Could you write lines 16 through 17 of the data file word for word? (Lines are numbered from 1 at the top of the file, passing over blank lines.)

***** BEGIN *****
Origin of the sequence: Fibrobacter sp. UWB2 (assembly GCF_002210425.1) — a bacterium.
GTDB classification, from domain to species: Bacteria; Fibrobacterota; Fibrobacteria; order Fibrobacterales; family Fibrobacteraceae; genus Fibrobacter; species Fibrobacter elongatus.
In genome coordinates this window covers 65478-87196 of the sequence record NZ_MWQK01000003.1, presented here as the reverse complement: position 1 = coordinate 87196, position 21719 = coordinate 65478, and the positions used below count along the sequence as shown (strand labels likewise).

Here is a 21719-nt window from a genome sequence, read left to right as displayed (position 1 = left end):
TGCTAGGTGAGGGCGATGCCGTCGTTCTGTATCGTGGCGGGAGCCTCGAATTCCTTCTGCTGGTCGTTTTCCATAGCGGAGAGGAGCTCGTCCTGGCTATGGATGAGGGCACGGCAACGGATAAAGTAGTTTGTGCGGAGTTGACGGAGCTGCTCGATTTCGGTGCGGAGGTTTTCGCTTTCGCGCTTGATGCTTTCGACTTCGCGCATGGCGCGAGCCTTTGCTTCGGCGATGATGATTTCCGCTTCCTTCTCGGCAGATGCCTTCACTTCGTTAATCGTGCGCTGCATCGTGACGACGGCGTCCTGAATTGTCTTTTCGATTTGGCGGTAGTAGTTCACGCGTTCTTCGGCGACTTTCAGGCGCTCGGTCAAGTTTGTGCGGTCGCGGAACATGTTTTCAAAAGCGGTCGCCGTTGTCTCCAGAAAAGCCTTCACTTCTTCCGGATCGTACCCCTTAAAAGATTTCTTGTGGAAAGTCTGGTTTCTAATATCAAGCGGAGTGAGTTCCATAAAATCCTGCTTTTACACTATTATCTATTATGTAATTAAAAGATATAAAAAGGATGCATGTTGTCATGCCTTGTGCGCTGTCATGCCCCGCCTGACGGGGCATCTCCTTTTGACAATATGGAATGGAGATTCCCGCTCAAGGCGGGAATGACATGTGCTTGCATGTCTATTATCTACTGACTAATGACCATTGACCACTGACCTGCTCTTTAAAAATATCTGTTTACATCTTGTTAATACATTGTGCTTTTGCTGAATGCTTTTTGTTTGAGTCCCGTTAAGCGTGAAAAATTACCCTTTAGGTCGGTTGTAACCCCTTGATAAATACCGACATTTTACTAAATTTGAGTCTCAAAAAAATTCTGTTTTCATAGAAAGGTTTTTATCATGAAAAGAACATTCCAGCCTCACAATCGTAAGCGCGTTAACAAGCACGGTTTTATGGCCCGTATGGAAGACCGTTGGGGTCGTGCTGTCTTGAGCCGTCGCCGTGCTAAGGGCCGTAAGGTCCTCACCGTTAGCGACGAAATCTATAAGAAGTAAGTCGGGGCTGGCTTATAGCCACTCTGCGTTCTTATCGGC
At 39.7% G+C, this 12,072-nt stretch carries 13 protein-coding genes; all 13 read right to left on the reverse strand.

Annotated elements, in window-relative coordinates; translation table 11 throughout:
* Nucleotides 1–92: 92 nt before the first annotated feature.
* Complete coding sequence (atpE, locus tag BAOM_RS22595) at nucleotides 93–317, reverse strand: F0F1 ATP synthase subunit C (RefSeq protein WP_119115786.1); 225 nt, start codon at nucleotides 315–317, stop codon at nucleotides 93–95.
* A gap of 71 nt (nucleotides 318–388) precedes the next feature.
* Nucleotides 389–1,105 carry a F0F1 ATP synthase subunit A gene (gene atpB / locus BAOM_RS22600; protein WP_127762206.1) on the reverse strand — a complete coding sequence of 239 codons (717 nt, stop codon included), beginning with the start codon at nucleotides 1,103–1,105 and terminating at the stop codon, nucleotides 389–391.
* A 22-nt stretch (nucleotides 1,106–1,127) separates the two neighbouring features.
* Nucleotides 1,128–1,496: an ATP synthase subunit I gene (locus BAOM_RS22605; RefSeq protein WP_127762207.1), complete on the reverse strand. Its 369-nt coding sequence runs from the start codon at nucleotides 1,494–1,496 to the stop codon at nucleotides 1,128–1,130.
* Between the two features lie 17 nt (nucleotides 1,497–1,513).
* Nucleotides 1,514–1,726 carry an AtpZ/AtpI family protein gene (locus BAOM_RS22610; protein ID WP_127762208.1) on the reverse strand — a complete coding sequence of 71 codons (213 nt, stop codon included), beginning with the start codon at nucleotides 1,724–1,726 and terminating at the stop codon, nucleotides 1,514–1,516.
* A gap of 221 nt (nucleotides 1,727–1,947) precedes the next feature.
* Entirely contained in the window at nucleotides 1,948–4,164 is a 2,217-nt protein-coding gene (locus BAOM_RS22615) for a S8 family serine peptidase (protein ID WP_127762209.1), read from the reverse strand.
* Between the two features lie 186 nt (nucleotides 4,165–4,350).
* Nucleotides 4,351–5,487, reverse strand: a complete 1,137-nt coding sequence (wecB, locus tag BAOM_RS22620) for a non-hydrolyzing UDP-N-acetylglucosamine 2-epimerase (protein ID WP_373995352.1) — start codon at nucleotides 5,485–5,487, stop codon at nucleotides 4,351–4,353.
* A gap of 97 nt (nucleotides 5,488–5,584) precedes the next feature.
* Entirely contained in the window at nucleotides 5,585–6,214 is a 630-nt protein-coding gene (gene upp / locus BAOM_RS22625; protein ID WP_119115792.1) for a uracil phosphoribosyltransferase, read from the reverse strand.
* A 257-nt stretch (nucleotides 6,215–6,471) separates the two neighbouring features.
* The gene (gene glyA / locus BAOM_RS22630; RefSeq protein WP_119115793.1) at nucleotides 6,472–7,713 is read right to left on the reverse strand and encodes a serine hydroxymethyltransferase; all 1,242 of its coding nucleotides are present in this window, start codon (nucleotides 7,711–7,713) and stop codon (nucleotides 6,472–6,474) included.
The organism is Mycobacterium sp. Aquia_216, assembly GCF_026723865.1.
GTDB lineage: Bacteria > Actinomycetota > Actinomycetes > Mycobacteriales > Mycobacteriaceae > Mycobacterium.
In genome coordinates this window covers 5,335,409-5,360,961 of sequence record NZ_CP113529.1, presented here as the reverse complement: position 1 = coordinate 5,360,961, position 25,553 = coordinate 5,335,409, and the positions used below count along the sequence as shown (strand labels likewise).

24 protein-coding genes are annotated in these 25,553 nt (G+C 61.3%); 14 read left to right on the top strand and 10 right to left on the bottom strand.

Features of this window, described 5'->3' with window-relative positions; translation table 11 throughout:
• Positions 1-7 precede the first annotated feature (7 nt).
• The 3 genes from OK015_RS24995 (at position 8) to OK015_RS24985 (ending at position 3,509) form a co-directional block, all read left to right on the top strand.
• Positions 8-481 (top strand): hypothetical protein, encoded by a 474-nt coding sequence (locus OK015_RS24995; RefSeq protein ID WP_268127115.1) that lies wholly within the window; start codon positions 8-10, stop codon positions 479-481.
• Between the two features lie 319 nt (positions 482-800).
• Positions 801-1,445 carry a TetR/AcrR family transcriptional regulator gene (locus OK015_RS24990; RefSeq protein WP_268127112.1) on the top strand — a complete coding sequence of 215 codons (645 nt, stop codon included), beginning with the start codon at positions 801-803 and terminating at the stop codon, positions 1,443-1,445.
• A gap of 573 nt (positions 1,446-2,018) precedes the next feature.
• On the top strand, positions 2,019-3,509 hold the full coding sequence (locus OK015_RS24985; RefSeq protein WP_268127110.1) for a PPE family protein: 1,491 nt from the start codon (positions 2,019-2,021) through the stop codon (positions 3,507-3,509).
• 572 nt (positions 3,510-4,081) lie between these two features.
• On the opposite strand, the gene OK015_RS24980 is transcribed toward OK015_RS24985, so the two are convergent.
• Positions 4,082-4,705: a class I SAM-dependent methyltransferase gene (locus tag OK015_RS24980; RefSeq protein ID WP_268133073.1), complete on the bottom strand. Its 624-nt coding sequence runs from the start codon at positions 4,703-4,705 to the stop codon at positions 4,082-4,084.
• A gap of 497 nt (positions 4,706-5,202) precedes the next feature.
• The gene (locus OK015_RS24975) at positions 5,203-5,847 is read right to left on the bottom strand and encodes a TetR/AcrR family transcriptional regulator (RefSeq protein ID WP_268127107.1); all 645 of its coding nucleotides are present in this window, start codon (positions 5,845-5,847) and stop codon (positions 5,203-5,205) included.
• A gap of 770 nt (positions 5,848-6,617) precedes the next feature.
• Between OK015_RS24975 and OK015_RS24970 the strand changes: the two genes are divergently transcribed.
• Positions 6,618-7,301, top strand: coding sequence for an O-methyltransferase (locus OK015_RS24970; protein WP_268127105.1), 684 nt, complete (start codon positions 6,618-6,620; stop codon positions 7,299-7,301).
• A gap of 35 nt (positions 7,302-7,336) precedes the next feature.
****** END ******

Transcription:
* A gap of 221 nt (nucleotides 1,727–1,947) precedes the next feature.
* Entirely contained in the window at nucleotides 1,948–4,164 is a 2,217-nt protein-coding gene (locus BAOM_RS22615) for a S8 family serine peptidase (protein ID WP_127762209.1), read from the reverse strand.